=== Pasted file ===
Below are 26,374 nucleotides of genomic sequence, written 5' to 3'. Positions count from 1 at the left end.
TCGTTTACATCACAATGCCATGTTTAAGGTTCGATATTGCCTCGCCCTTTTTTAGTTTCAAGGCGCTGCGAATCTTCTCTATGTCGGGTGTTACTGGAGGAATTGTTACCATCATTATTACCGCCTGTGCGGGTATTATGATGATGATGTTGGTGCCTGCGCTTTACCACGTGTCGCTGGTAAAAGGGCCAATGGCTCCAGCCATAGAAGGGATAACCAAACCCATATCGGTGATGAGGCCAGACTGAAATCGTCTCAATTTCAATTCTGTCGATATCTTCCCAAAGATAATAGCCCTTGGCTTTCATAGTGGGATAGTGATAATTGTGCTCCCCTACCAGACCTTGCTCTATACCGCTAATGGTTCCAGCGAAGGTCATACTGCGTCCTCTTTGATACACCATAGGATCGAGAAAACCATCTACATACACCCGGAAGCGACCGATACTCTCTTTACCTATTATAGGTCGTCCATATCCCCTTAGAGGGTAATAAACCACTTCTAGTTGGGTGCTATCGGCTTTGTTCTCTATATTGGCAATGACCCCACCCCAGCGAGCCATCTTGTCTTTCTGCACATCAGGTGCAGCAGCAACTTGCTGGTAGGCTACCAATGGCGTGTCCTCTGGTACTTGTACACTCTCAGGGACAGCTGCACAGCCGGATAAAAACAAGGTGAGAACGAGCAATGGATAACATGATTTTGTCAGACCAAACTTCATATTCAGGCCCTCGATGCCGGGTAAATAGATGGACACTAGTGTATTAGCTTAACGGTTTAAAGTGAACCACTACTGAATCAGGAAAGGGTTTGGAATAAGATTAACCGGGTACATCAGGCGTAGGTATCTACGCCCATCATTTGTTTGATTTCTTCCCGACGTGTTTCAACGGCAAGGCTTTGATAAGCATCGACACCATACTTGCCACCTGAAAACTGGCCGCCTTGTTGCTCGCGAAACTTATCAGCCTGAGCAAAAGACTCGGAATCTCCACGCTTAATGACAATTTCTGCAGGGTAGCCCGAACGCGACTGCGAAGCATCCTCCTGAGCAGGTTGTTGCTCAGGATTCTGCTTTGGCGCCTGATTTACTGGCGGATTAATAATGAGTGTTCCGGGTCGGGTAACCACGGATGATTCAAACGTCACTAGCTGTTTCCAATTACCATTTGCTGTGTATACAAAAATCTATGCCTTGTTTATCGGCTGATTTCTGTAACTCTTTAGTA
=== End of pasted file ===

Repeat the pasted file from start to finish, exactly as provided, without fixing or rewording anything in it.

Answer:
Below are 26,374 nucleotides of genomic sequence, written 5' to 3'. Positions count from 1 at the left end.
TCGTTTACATCACAATGCCATGTTTAAGGTTCGATATTGCCTCGCCCTTTTTTAGTTTCAAGGCGCTGCGAATCTTCTCTATGTCGGGTGTTACTGGAGGAATTGTTACCATCATTATTACCGCCTGTGCGGGTATTATGATGATGATGTTGGTGCCTGCGCTTTACCACGTGTCGCTGGTAAAAGGGCCAATGGCTCCAGCCATAGAAGGGATAACCAAACCCATATCGGTGATGAGGCCAGACTGAAATCGTCTCAATTTCAATTCTGTCGATATCTTCCCAAAGATAATAGCCCTTGGCTTTCATAGTGGGATAGTGATAATTGTGCTCCCCTACCAGACCTTGCTCTATACCGCTAATGGTTCCAGCGAAGGTCATACTGCGTCCTCTTTGATACACCATAGGATCGAGAAAACCATCTACATACACCCGGAAGCGACCGATACTCTCTTTACCTATTATAGGTCGTCCATATCCCCTTAGAGGGTAATAAACCACTTCTAGTTGGGTGCTATCGGCTTTGTTCTCTATATTGGCAATGACCCCACCCCAGCGAGCCATCTTGTCTTTCTGCACATCAGGTGCAGCAGCAACTTGCTGGTAGGCTACCAATGGCGTGTCCTCTGGTACTTGTACACTCTCAGGGACAGCTGCACAGCCGGATAAAAACAAGGTGAGAACGAGCAATGGATAACATGATTTTGTCAGACCAAACTTCATATTCAGGCCCTCGATGCCGGGTAAATAGATGGACACTAGTGTATTAGCTTAACGGTTTAAAGTGAACCACTACTGAATCAGGAAAGGGTTTGGAATAAGATTAACCGGGTACATCAGGCGTAGGTATCTACGCCCATCATTTGTTTGATTTCTTCCCGACGTGTTTCAACGGCAAGGCTTTGATAAGCATCGACACCATACTTGCCACCTGAAAACTGGCCGCCTTGTTGCTCGCGAAACTTATCAGCCTGAGCAAAAGACTCGGAATCTCCACGCTTAATGACAATTTCTGCAGGGTAGCCCGAACGCGACTGCGAAGCATCCTCCTGAGCAGGTTGTTGCTCAGGATTCTGCTTTGGCGCCTGATTTACTGGCGGATTAATAATGAGTGTTCCGGGTCGGGTAACCACGGATGATTCAAACGTCACTAGCTGTTTCCAATTACCATTTGCTGTGTATACAAAAATCTATGCCTTGTTTATCGGCTGATTTCTGTAACTCTTTAGTA